For instance, when an option reaches its expiration date, you have the option to buy or sell the underlying asset.

Futures are contracts to purchase or sell an asset at a future date.

Simply put, when you bet on options, your potential loss is limited, however when you bet on futures, your potential loss is unlimited.

Options for Bitcoin Explained

Options that trade Bitcoin as the underlying asset are known as bitcoin options. You can still write put or call options, in which you wager that the price will decline (you bet on the price going down).

You also need to be aware of the Greeks while dealing with Bitcoin options (and all other options, too). Greek terminology is used to describe the variables that affect an option’s pricing. Those are:

Delta: Measures how sensitively the option’s price will change in response to a one-point change in the price of bitcoin.

Gamma: Calculating how much the option’s delta would change if the price of bitcoin moved by one point.

Theta: Calculating the rate of price deterioration of an option. A high theta, for instance, indicates that the time has come to expire.

Vega: Measuring the sensitivity of a certain option to the implied volatility of the bitcoin price. For every 1% change in unpredictability, it calculates the change in an option’s premium.

Rho: Determining the degree to which the price of an option is affected by changes in interest rates.

Explaining Bitcoin Derivatives

Options are not the only bitcoin derivatives; futures, perpetual futures, and swaps all exist. Similar to other assets, the value, risk, and fundamental term structure of Bitcoin derivatives are determined by BTC as the underlying asset.

Trading Strategies for Cryptocurrencies

Your success in options will depend on your approach. To name a few

1.Covered Calls

In order to make money, you can sell call options on stocks you already own using the options method known as a covered call. You will set a strike price and an expiration date for the call options you sell. You will still earn because you sold the option for more than the strike price even if the stock price rises and the call buyer exercises their option to purchase your stock at the strike price. But you will still benefit from the option premium you received even if the stock price declines.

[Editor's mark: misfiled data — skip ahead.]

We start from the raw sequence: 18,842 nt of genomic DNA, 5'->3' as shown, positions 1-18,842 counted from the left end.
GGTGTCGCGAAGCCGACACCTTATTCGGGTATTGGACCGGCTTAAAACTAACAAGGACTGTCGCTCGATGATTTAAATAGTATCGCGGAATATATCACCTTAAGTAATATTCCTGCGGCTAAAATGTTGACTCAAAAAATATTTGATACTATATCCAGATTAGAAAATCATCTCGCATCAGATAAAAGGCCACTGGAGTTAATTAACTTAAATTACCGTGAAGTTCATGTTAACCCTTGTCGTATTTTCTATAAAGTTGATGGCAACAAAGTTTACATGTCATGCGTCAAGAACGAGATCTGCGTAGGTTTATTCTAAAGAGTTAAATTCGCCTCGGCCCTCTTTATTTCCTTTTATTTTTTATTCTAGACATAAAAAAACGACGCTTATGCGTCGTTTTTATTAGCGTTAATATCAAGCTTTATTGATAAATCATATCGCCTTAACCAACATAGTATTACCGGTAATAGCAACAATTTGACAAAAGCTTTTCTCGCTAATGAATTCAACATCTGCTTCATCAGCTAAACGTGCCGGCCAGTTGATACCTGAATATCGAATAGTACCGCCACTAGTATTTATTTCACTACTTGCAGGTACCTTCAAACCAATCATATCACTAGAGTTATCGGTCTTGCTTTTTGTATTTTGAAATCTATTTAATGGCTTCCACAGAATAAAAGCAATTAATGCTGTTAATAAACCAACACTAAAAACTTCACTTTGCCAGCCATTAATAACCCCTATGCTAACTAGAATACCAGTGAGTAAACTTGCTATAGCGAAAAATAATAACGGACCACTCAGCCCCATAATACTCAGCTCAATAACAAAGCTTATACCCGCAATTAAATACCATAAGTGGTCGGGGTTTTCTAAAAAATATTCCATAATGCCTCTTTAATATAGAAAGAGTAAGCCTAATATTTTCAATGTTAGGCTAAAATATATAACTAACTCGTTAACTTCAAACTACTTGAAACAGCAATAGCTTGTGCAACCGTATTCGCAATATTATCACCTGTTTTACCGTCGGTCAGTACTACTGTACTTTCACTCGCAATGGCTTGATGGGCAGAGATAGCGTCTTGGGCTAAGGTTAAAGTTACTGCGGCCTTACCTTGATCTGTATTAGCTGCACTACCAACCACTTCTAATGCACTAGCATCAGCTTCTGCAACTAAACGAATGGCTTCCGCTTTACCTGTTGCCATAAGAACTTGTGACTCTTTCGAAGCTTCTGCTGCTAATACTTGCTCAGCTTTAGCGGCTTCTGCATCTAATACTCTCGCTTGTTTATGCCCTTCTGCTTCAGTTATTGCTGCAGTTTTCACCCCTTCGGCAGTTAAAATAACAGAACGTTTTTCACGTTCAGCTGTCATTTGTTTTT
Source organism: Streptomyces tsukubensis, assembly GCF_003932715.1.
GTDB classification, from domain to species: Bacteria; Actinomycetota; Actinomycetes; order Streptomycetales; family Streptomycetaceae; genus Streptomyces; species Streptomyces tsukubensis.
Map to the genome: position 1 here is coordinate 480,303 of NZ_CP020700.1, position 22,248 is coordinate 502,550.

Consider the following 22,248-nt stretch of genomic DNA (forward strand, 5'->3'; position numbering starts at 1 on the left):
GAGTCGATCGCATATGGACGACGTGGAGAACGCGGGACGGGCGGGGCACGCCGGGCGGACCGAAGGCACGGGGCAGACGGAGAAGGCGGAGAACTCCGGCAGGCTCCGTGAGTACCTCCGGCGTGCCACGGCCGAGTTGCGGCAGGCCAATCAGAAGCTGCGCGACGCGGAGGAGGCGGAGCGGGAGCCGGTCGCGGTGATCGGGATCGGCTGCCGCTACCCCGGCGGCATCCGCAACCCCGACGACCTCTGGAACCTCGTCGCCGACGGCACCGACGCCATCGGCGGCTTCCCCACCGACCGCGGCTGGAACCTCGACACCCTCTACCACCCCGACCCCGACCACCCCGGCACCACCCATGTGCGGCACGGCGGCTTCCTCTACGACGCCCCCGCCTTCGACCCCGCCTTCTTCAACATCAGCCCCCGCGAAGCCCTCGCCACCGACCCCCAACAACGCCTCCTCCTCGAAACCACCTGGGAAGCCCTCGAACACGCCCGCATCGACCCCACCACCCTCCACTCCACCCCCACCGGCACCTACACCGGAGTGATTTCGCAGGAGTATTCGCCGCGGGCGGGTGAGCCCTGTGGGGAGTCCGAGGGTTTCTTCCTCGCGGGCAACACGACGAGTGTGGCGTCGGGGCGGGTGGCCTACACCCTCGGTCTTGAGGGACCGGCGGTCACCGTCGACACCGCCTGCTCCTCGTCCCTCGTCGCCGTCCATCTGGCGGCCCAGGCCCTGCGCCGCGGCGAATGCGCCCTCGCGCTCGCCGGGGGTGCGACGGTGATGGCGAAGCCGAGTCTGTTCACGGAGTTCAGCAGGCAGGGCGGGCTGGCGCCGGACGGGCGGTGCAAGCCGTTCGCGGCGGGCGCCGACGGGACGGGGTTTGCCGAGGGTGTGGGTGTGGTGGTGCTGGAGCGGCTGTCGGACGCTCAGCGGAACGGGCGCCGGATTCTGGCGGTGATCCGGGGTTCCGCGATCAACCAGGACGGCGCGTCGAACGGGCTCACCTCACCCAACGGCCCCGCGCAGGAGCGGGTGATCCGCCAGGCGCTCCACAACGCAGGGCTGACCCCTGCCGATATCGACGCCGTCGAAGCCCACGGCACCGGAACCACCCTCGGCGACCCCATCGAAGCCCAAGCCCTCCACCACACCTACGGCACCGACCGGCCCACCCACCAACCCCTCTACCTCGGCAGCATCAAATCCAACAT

2. Naked Puts

Selling put options on a stock without owning the underlying shares is known as a “naked put” options strategy. Because you are wagering that the stock price will increase, this is a bullish strategy. The put option will expire worthless and you will keep the premium if the stock price does increase. You might be assigned and forced to purchase the stock at the strike price if the stock price declines, but you will still profit from the premium you paid.

3. Call Bull Spread

In a bull call spread, you purchase call options and then sell them at a higher strike price. Because you are wagering that the stock price will increase, this is a bullish strategy. The call options you sold will expire worthless if the stock price increases, and you will keep the profit resulting from the difference between the strike prices. You might lose money on the call options you bought if the stock price declines, but you’ll still make money on the call options you sold.

4. Bear Put Spread

When using a bear put spread, you purchase put options and then sell them at a lower strike price. Because you are wagering that the stock price will decline, this is a bearish approach. The put options you sold will expire worthless if the stock price does decline, and you will keep the profit resulting from the difference between the strike prices. You might lose money on the call options you purchased if the stock price increases, but you’ll still make money if you sell the put options you bought.

5. Iron Condor

Selling call options and put options with various strike prices is known as the iron condor options strategy. You wager that the stock price will remain within a specific range, making this a neutral strategy. Both the call and put options you sold will expire worthless if it stays within the range, and you will keep the premiums as profit. You might lose money on the options you sold if the stock price moves outside of the range, but you’ll still make money on the options you bought.